At Greenmatch, we like to keep ourselves updated on different news in the green sector. Therefore, we have decided to share some of them with our readers every month.
Read and stay up to date with interesting articles from June, talking about new environmentally-friendly technologies, the first green mosque in Europe, and so on.
In case you've missed reading our May roundup, you can find it here.
Investing in Electric Car Battery Development
The UK Government will invest £23 million to help businesses across the country with the development of electric car batteries. Investing in this sector will keep the UK at the forefront of the latest electric car technology development.
Different types of businesses were selected as the winners of the government’s Faraday Battery Challenge. From small designers to major car manufacturers, this challenge brings together leading academic and businesses, to speed up the research, and develop new car batteries.
Read More: Car Battery Development Funding
Water-Fuelled Trains in the UK
According to researchers at the University of Birmingham, new trains that use only water as a source of power are planned to be on UK’s railroads by 2022. They call them “mini power stations on wheels”, and are the ‘greenest’ trains ever produced.
These hydrogen-fuelled trains are already in service in Germany, however, this design is not compatible with the rail network in the UK.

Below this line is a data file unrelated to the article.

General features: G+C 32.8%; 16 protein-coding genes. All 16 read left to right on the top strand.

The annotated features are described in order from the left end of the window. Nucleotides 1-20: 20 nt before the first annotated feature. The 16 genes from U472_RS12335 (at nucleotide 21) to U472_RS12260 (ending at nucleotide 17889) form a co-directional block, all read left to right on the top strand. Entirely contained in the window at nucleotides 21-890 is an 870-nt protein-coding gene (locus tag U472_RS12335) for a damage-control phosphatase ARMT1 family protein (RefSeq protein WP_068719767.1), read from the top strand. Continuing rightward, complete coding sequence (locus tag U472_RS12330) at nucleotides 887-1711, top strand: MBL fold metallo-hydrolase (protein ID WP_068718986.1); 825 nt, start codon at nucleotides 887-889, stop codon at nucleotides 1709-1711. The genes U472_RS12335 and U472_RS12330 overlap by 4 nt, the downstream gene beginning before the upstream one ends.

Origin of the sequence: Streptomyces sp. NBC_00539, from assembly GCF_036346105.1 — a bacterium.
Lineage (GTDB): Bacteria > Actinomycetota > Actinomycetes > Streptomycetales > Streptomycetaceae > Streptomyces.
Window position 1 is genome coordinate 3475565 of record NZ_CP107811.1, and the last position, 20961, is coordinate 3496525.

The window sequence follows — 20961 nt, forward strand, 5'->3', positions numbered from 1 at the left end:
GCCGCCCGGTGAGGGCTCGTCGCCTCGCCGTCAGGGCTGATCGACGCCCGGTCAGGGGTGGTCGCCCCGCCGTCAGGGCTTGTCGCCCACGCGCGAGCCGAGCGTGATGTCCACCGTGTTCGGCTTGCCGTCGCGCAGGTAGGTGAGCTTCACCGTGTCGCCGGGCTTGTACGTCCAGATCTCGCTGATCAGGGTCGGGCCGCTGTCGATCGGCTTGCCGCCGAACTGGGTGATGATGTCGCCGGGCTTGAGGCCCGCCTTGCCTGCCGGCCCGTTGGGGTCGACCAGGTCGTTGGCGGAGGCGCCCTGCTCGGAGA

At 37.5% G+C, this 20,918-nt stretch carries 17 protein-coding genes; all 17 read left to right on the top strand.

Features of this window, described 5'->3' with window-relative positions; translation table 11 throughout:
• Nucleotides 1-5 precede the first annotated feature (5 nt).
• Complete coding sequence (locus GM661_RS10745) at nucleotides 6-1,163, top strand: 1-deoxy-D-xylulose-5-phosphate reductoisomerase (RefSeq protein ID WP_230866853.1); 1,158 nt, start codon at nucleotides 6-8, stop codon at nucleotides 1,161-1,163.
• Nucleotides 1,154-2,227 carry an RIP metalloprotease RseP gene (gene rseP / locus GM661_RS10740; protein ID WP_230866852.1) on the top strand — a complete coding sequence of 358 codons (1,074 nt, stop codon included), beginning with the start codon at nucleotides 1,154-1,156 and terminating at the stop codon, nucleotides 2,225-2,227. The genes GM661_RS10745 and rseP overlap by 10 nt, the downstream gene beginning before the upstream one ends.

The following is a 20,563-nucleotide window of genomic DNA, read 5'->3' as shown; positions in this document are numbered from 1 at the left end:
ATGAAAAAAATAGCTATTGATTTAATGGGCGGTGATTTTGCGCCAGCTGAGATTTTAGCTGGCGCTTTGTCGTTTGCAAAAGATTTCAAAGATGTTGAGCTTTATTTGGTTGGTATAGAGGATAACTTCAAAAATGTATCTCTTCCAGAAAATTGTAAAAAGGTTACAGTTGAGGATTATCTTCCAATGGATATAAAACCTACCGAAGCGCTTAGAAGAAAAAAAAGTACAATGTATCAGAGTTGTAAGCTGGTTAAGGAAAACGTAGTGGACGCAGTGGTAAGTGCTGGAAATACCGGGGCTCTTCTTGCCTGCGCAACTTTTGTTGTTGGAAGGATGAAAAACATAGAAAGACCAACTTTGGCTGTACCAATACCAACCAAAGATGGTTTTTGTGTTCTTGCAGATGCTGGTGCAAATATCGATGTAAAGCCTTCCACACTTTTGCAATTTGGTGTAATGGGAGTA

Have a look at the link below to find out how these trains look like, and what the next step in their integration in the train network in the UK is.
Read More: Hydrogen Trains in the UK
First Green Mosque in Europe
The first ‘green’ mosque has been opened in Cambridge. It is quite unique as it is built to operate at an almost zero carbon footprint. It has no minaret, and a call for prayer is not broadcasted outside the building. Its prayer hall can house 1000 worshippers and is eight metres high.
What makes this mosque eco-friendly are all the sustainable technologies used in the building process. For instance, it is harvesting rainwater on the roof, which is used to water the gardens and provide water for other purposes in the building. Furthermore, it is equipped with an air-source heat pump and solar panels for the production of electricity and heating.
Lastly, during the day, the mosque doesn't even use electricity at all, due to the structure of the building and the amount of light that enters through the walls and windows.
Read More: Eco-friendly Mosque in Cambridge